Statewide over 105,000 dogs and 71,000 cats were brought to shelters last year. The problem is that according to Colorado Pet Fund (coloradopetfund.org) some 26,000 dogs and 6,000 cats were returned to their owners; another 48,000 dogs and 33,000 cats were adopted in Colorado. However in 2011, euthanasia was used on over 10,000 dogs and 21,000 cats in this state.
This week an elderly lady near where I live, contacted the Alamosa County Animal Control officer Donny Soapes, and the SLV Animal Welfare Society (589-9663 or 589-woof), as well as the Conour Animal Shelter (719-852-3366) in Monte Vista. Trying to contact the Estrella Shelter was useless as that animal welfare group is defunct having filed bankruptcy, she told me. The lady let me know that there was an attempt to even get the animal control officer of Alamosa which has a contract with the Valley Vet office; but they do not serve the county, only the city.
No one was available to help this disabled elderly lady who had located an abandoned puppy with brown short hair. The owners had neglected it, abandoned it and let their other dog, a slender medium sized black female that was with the puppy, wander off. That dog has not been seen in a week now.
Soapes told this elderly lady that he had nowhere to take the puppy. The Conour Animal Shelter said they would not accept any puppy that was going to grow big. They said if the stray was a Chihuahua they could take it. The SLVAWS said they had no place for the pup either and that they were over run in their own house. The latter group said the puppy could be taken on Tuesday.
However, the elderly lady was in no condition to foster a dog for a week. Even her friend was inconsiderate of her limitations by suggesting she harbor the creature for a week.
Yet the small town where the elderly lady lives would not issue a citation, and neither did it appear that Soapes left a warning for the offending animal owners.
Still another concerned citizen shared her experience that once when she was asked to foster a dog for a few days, the days turned into years. She suggested that the agencies have no intention of really helping and almost con the unsuspecting volunteers.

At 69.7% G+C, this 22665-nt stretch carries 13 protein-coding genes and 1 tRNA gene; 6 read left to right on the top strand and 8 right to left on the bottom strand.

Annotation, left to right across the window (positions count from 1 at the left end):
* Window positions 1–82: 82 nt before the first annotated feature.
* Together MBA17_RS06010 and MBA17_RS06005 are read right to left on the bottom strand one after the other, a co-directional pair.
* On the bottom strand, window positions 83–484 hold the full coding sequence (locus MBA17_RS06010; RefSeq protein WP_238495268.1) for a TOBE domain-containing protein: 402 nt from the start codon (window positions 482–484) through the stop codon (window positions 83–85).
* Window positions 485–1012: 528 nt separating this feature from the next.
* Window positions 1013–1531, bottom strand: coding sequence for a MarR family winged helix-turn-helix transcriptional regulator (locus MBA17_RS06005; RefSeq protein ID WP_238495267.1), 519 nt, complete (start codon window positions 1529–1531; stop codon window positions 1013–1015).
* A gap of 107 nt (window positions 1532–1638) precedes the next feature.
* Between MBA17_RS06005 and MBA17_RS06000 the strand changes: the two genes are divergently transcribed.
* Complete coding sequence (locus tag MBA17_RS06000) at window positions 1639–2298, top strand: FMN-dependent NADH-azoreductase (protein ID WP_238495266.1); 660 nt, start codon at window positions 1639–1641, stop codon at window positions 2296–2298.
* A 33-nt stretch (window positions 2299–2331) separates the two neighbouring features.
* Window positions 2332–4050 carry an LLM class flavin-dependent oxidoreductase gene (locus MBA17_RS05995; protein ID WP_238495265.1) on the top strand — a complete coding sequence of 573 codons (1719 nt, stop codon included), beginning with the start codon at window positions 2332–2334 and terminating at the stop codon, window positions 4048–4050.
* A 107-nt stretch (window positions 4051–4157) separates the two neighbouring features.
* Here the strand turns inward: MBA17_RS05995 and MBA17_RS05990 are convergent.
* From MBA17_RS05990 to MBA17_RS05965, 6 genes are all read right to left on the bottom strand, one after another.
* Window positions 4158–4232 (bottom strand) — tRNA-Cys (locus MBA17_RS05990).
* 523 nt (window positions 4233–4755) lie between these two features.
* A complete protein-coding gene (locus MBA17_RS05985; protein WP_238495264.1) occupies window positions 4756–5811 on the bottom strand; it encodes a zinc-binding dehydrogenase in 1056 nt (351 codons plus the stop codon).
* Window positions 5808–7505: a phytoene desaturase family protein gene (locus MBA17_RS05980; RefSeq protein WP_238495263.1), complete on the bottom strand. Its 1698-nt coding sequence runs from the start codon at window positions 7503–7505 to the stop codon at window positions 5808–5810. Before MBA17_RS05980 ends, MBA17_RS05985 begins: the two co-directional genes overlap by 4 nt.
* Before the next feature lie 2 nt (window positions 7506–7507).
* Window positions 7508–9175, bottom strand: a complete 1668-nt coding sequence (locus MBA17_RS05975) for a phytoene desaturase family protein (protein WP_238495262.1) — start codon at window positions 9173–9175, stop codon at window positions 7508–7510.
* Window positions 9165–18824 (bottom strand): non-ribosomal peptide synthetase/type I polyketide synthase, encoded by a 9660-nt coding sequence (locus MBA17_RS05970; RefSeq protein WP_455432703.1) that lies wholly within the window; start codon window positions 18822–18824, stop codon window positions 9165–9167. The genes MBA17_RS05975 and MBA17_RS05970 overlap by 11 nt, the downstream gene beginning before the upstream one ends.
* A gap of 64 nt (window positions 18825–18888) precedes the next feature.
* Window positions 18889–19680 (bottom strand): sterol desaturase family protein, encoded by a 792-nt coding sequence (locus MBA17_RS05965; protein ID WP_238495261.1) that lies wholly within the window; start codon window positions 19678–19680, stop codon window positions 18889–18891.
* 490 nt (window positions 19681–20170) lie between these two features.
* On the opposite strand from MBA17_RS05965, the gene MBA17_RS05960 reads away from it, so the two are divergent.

As it turns out, the young dog maneuvered through the elderly lady’s fence. Later the same small dog climbed the fence again.
After a while, someone else brought a small chain and was able to walk the dog back to the original home where he was left chained to the front steps. Was he fed? Was he watered? Who knows for sure?
This whole incident epitomizes the situation in the Valley. When help is needed, none of the pet organizations are ready and willing to help. One concerned citizen asked me what happened to the facilities at Estrella that were paid for by animal grants, etc. Why isn’t that shelter running? What happened? No one knows.
Besides the dogs and cats who are euthanized statewide there are dogs and cats who are killed by moving vehicles, or shot dead by farmers protecting their lands and livestocks. These numbers are in no agencies’ statistics.
Coyotes also hunt here and a dog let loose to fend for itself has such ancient and domesticated ancestors that there are no survival instincts in the genes to equal the coyote’s prowess.
It’s clear we can’t depend on animal control in any of our Valley towns; neither can we rely on the animal welfare organizations to help. It’s up to us to care for our animals, protect them in enclosed areas, and follow the leash law. A fine may not be imminent but life and death is at stake for the animals in our care. Be responsible pet owners.
Mahtma Gandi once said, “The greatness of a nation and its moral progress can be judged by the way its animals are treated.”